Orchestral Music

As well as writing and producing rock and pop music, I am beginning to compose orchestral works.


Xanthorrhoea is the scientific name for the Australian plants commonly known as black boys or grass trees. It is also the title of my current orchestral project. The piece is based around the events of a bushfire, and divided into four movements, each representing different stages of a bushfire – a peaceful day in the bush, the calm before the storm, the initial panic as the fire begins to burn, the havoc that the fire wreaks on the bush, the dead silence afterwards, and the regrowth of the burnt out area afterwards. I aim to have the work fully completed in August 2012. It will be approximately 30 minutes long.

Movement 1 is a Prologue scored for a percussion ensemble of 8 players, each playing between 3 and 7 instruments. Acting as an overture for the rest of the piece, it has three distinct sections, each introducing themes and motifs used in the following movements. For the prologue, percussion instruments are divided into three categories – wood, skin and metal – depending on the construction of the instrument. Each section of the movement features a different category of percussion instrument: first wood, then skin, then metal. Wood represents the trees and other life that was present before the fire. The skins on traditionally built instruments were made from dead animals, so these represent the death and destruction that the fire brings with it. The metal represents the ability of the bushland to recover and grow back stronger than it was before the fire.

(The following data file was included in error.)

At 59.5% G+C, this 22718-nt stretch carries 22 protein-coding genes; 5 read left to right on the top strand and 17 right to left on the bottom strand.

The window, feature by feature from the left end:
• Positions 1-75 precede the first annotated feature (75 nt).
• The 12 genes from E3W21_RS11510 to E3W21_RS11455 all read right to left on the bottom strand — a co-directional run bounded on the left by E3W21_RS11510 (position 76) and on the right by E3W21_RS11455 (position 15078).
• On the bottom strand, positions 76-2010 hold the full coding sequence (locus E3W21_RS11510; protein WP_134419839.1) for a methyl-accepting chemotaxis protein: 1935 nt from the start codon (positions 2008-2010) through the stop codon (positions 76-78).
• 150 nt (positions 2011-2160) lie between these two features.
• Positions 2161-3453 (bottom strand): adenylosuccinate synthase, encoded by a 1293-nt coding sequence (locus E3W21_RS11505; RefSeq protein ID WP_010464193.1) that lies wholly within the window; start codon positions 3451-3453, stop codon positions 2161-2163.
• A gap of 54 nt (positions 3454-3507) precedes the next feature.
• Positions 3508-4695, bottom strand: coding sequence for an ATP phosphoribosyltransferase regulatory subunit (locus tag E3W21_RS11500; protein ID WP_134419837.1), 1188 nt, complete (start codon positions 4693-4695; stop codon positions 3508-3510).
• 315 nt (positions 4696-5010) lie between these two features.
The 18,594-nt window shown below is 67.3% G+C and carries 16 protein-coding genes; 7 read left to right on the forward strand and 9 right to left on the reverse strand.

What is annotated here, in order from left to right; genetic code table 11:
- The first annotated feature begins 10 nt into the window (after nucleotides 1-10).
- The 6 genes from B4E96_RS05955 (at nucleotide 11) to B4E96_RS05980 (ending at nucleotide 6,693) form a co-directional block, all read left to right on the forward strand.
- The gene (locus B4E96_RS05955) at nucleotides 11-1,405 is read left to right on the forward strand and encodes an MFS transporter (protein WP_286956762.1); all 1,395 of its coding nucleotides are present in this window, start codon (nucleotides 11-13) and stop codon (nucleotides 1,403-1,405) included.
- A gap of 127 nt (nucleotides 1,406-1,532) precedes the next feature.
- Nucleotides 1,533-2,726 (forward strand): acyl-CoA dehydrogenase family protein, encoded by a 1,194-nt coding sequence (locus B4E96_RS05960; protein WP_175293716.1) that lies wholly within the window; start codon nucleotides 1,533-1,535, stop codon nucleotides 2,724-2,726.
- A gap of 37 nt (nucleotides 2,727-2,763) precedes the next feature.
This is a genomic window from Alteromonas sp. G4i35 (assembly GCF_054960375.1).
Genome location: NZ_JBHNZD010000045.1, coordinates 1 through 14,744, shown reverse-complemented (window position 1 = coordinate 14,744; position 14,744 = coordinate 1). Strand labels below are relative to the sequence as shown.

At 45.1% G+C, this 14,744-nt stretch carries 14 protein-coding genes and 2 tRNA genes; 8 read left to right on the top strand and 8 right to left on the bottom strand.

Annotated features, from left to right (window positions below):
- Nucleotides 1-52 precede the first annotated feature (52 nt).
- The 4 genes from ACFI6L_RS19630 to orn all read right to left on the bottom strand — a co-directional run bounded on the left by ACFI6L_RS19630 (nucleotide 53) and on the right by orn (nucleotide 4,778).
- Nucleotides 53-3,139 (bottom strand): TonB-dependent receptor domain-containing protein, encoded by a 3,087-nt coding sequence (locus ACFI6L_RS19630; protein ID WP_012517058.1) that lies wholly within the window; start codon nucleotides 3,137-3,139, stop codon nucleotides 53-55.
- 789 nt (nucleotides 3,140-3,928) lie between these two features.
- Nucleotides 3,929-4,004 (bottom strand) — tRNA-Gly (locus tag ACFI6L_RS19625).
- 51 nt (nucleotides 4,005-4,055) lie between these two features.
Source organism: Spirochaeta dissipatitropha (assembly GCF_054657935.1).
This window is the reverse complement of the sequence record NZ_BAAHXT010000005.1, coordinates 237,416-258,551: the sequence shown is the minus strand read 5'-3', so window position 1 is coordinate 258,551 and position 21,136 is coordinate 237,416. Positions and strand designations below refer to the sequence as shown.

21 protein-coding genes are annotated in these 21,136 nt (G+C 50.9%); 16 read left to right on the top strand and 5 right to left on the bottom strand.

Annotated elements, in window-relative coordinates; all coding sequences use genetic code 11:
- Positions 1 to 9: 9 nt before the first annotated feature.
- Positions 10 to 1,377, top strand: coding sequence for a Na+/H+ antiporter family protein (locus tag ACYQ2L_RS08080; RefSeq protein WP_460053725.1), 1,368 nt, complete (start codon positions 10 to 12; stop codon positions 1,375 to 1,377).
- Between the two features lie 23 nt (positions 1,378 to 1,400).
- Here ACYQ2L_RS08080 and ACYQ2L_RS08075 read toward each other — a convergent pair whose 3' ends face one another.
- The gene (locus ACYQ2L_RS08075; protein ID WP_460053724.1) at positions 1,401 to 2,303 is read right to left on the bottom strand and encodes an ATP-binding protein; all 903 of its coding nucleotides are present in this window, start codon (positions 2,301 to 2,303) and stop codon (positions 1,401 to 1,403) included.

Movement 2 is titled Peace. It is representative of the calm and peaceful state of the natural bush before the arrival of the fire. It features the full orchestra and makes heavy use of the morse code and gematria for the word “peace.” It also heavily utilises the Fibonacci Sequence, a mathematical sequence that is commonly found in natural objects and organisms. The orchestra is not arranged into its ordinary instrument families for this movement, rather, it has been organised in order of approximate pitch, the first entry being the piccolo, and the last being the contrabassoon. One instrument enters at a time, as the bushland slowly wakes up in the morning. Gradually, the landscape becomes more active as more and more instruments enter and realise something’s wrong. They work their way into a panic as the tempo increases, rhythms shorten, the harmony becomes more dissonant and the chaos builds. The instruments’ calls change from an acknowledgement of peace to a warning message, just as the fire hits.

Movements 3 and 4, titled Fire and Regrowth, respectively will express the raging of the fire, followed by the subsequent regrowth and renewal of the forest, stronger than it was before. These movements will be composed for my final Composition major work at the Australian Institute of Music, completing the piece at the end of August.


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